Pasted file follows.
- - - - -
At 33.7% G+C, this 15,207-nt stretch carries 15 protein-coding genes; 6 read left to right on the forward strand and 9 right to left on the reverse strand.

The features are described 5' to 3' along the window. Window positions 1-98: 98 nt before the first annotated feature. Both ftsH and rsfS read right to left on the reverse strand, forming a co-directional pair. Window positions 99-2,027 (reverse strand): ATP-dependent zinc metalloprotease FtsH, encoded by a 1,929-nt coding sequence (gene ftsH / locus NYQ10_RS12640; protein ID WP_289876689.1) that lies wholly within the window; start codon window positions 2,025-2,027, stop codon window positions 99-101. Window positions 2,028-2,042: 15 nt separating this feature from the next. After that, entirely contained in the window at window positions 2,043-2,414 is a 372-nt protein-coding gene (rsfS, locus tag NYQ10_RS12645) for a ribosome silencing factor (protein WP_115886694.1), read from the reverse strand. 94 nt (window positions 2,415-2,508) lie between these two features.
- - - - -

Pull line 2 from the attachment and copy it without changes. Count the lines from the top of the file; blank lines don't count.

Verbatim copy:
The features are described 5' to 3' along the window. Window positions 1-98: 98 nt before the first annotated feature. Both ftsH and rsfS read right to left on the reverse strand, forming a co-directional pair. Window positions 99-2,027 (reverse strand): ATP-dependent zinc metalloprotease FtsH, encoded by a 1,929-nt coding sequence (gene ftsH / locus NYQ10_RS12640; protein ID WP_289876689.1) that lies wholly within the window; start codon window positions 2,025-2,027, stop codon window positions 99-101. Window positions 2,028-2,042: 15 nt separating this feature from the next. After that, entirely contained in the window at window positions 2,043-2,414 is a 372-nt protein-coding gene (rsfS, locus tag NYQ10_RS12645) for a ribosome silencing factor (protein WP_115886694.1), read from the reverse strand. 94 nt (window positions 2,415-2,508) lie between these two features.